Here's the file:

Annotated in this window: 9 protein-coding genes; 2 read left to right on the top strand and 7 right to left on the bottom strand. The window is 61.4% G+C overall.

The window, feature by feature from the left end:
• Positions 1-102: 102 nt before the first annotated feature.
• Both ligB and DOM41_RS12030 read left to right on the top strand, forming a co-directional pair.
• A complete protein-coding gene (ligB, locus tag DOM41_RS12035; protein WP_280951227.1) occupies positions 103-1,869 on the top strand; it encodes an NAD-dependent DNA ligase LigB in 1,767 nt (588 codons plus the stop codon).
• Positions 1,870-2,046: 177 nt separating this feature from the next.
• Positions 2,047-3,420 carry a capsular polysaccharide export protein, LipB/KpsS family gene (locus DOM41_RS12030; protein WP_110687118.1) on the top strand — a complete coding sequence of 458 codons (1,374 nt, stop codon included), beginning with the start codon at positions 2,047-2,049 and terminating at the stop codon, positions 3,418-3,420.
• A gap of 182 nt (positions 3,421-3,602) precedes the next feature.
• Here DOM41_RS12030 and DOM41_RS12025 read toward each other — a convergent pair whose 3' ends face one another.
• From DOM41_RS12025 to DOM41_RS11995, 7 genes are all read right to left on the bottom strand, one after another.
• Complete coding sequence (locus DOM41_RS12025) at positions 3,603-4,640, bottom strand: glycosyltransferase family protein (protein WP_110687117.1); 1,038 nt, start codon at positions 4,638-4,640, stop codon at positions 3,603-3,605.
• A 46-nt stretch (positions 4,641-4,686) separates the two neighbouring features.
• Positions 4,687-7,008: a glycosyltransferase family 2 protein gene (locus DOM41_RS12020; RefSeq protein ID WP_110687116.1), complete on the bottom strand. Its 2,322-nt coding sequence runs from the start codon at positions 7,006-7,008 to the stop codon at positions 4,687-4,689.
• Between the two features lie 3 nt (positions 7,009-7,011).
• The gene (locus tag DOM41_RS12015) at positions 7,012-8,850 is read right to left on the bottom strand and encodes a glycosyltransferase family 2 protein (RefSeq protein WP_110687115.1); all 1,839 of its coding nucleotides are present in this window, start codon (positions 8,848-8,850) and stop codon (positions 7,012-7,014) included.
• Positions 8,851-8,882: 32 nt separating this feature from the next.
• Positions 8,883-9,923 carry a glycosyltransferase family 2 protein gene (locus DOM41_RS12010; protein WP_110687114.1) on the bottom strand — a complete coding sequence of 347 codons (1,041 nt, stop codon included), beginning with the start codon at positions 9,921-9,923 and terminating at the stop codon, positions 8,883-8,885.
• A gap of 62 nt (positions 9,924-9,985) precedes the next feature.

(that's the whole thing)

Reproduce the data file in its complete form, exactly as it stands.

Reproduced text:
Annotated in this window: 9 protein-coding genes; 2 read left to right on the top strand and 7 right to left on the bottom strand. The window is 61.4% G+C overall.

The window, feature by feature from the left end:
• Positions 1-102: 102 nt before the first annotated feature.
• Both ligB and DOM41_RS12030 read left to right on the top strand, forming a co-directional pair.
• A complete protein-coding gene (ligB, locus tag DOM41_RS12035; protein WP_280951227.1) occupies positions 103-1,869 on the top strand; it encodes an NAD-dependent DNA ligase LigB in 1,767 nt (588 codons plus the stop codon).
• Positions 1,870-2,046: 177 nt separating this feature from the next.
• Positions 2,047-3,420 carry a capsular polysaccharide export protein, LipB/KpsS family gene (locus DOM41_RS12030; protein WP_110687118.1) on the top strand — a complete coding sequence of 458 codons (1,374 nt, stop codon included), beginning with the start codon at positions 2,047-2,049 and terminating at the stop codon, positions 3,418-3,420.
• A gap of 182 nt (positions 3,421-3,602) precedes the next feature.
• Here DOM41_RS12030 and DOM41_RS12025 read toward each other — a convergent pair whose 3' ends face one another.
• From DOM41_RS12025 to DOM41_RS11995, 7 genes are all read right to left on the bottom strand, one after another.
• Complete coding sequence (locus DOM41_RS12025) at positions 3,603-4,640, bottom strand: glycosyltransferase family protein (protein WP_110687117.1); 1,038 nt, start codon at positions 4,638-4,640, stop codon at positions 3,603-3,605.
• A 46-nt stretch (positions 4,641-4,686) separates the two neighbouring features.
• Positions 4,687-7,008: a glycosyltransferase family 2 protein gene (locus DOM41_RS12020; RefSeq protein ID WP_110687116.1), complete on the bottom strand. Its 2,322-nt coding sequence runs from the start codon at positions 7,006-7,008 to the stop codon at positions 4,687-4,689.
• Between the two features lie 3 nt (positions 7,009-7,011).
• The gene (locus tag DOM41_RS12015) at positions 7,012-8,850 is read right to left on the bottom strand and encodes a glycosyltransferase family 2 protein (RefSeq protein WP_110687115.1); all 1,839 of its coding nucleotides are present in this window, start codon (positions 8,848-8,850) and stop codon (positions 7,012-7,014) included.
• Positions 8,851-8,882: 32 nt separating this feature from the next.
• Positions 8,883-9,923 carry a glycosyltransferase family 2 protein gene (locus DOM41_RS12010; protein WP_110687114.1) on the bottom strand — a complete coding sequence of 347 codons (1,041 nt, stop codon included), beginning with the start codon at positions 9,921-9,923 and terminating at the stop codon, positions 8,883-8,885.
• A gap of 62 nt (positions 9,924-9,985) precedes the next feature.